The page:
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Where can my mortgage deposit come from?

Every mortgage borrower and property purchaser is now asked where their deposit has come from, not because people are nosey, but because the lenders and solicitors want to know – They have strict anti-money laundering regulation and guidelines to follow to ensure deposits are from legal sources. Where your deposit is from is a vital piece of info in the mortgage selection process – some lenders accept sources where others would decline. For this reason your advisor will need to be aware of this from the start to avoid being placed with the wrong lender.

For reference, see the table below for the most common deposit sources currently acceptable to lenders in the UK.

Acceptable sources of deposit for mortgages

Own personal savings / investments Every lender is happy with this, although some are picky and require the proof of your increasing balance over time.
Gift Usually required to be from a family member (parents, grand-parents, siblings, uncles, aunts, step family etc), although in certain circumstances one or two lenders may well accept a gift from someone not related (such as a close family friend or other explainable source). Gifts from a third party are usually NOT acceptable because of the risk of money laundering and fraud.
Inheritance Most lenders will accept this without problem.
Sale of property Usually no problem so long as the property proceeds aren’t under charge by someone else. Obviously they must be clear funds at the time of completion.
Sale of other assets Other assets such as cars, boats, valuable memorabilia, artwork, or just about anything legal that is to be sold, should be fine to use as deposit with most lenders. The issue is when there is the suspicion of money laundering, as lenders, advisors, and solicitors have a duty to ensure all funds are from a legitimate source.
Unsecured borrowing Unsecured borrowing means credit cards and personal loans etc. and raising deposit using them will NOT be acceptable with most lenders. One or two are happy with it – including some mainstream lenders.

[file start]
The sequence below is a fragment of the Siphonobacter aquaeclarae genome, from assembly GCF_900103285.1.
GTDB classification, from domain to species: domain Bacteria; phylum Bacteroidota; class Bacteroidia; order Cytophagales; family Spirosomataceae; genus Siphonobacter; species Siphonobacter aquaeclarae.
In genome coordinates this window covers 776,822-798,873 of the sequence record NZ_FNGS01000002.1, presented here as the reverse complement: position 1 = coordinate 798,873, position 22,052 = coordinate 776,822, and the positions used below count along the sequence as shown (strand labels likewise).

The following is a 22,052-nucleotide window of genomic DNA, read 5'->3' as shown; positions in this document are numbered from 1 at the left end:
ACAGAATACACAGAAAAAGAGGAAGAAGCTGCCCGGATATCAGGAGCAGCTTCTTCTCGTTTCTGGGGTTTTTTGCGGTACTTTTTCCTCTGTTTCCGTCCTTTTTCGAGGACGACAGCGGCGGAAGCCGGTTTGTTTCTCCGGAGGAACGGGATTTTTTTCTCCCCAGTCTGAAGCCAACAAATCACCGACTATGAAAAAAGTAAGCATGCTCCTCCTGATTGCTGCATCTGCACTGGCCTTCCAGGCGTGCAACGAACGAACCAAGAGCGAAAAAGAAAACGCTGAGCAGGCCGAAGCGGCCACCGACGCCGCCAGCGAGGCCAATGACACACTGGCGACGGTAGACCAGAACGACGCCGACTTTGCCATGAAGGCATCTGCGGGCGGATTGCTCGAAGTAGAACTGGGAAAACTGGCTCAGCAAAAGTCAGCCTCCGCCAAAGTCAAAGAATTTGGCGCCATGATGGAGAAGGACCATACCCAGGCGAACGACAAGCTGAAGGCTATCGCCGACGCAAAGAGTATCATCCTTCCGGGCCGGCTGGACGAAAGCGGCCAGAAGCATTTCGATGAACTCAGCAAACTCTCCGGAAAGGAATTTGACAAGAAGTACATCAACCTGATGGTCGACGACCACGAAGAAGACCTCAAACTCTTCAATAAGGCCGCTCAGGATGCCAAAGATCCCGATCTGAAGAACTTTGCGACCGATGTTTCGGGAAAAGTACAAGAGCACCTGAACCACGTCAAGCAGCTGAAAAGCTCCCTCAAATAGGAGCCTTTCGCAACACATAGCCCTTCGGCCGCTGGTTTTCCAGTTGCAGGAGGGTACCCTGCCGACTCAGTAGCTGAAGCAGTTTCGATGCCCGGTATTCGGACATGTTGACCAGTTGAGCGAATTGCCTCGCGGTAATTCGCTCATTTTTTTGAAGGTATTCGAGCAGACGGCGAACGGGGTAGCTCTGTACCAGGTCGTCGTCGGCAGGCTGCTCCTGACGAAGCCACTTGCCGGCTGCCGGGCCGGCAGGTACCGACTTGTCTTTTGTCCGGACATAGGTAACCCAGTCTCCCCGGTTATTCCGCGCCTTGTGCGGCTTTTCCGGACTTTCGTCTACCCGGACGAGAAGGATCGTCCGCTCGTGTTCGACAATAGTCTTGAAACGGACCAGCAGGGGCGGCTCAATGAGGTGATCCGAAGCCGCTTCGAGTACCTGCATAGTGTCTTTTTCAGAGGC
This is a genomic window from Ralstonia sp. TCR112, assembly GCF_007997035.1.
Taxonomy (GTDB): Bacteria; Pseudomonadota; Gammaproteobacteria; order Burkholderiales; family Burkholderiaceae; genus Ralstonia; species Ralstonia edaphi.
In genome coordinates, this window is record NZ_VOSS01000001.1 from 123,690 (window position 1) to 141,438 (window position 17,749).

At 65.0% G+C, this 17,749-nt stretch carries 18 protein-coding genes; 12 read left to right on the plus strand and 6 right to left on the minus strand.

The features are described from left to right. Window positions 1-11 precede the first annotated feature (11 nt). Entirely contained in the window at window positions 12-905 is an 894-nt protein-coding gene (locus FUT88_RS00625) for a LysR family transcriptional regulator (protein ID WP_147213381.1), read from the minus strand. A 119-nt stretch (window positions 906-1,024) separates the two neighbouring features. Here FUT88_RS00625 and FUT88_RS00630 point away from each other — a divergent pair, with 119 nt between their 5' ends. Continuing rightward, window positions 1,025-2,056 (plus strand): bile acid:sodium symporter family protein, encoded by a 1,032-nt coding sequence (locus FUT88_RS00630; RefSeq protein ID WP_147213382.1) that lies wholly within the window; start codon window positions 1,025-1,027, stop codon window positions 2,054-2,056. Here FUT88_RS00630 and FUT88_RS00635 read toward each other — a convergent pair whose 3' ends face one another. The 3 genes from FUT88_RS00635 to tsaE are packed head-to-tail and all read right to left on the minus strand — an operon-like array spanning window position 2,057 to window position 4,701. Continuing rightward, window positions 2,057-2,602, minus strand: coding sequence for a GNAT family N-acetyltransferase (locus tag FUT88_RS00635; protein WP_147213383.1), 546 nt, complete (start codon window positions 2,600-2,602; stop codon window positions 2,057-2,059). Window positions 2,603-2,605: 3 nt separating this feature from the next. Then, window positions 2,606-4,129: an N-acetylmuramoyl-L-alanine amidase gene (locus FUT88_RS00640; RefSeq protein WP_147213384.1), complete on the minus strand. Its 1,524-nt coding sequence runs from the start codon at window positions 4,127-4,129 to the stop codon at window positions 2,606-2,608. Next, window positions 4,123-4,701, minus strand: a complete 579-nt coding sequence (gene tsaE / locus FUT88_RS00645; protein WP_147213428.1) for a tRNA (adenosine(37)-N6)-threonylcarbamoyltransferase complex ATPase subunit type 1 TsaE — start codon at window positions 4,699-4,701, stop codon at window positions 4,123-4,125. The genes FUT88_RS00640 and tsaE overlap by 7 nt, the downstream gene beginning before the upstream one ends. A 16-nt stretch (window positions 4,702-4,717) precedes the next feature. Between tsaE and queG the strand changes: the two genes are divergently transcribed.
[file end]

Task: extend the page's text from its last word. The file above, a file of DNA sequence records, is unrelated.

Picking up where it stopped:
Bridging finance Bridging finance is very short term borrowing which enables customers who need to buy before they sell, or who are buying on a very short term basis. It’s a pricey arrangement with rates between 1-3% a month! (@ 2% a 100k loan = 2k a month!).
Gambling win Be careful with this. Some lenders may have an issue with this if gambling is a regular occurrence. It has been known for lenders to go through bank statements and deduct regular gambling withdrawals as monthly commitments, deducting this from available income and influencing affordability, even if you regularly win!
Deposit from overseas This is a tricky one for most lenders because it can be really difficult to trace the origin of the cash in order to be satisfied it’s legitimate and not at risk of money laundering. As a result, you may find many lenders declining the application. Some lenders do have a flexible approach and will consider overseas deposits if for instance they are in established bank accounts and the money can be traced from a legitimate source. This is really on a case by case basis so get in touch if you have more questions and want to know which lenders will consider your application.

 

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About Pete Mugleston

Pete is our top financial expert, involved in writing, training and speaking all things mortgages. His presence in the industry as the 'go-to' for specialist finance continues to grow, and he is regularly cited in and writes for publications both locally and nationally. Pete's range of experience covers all manner of areas, in particular mortgages for people with adverse credit, the self-employed, and buy to let investors, as well as specialist types of insurance such as business protection cover for those with pre-existing medical conditions.

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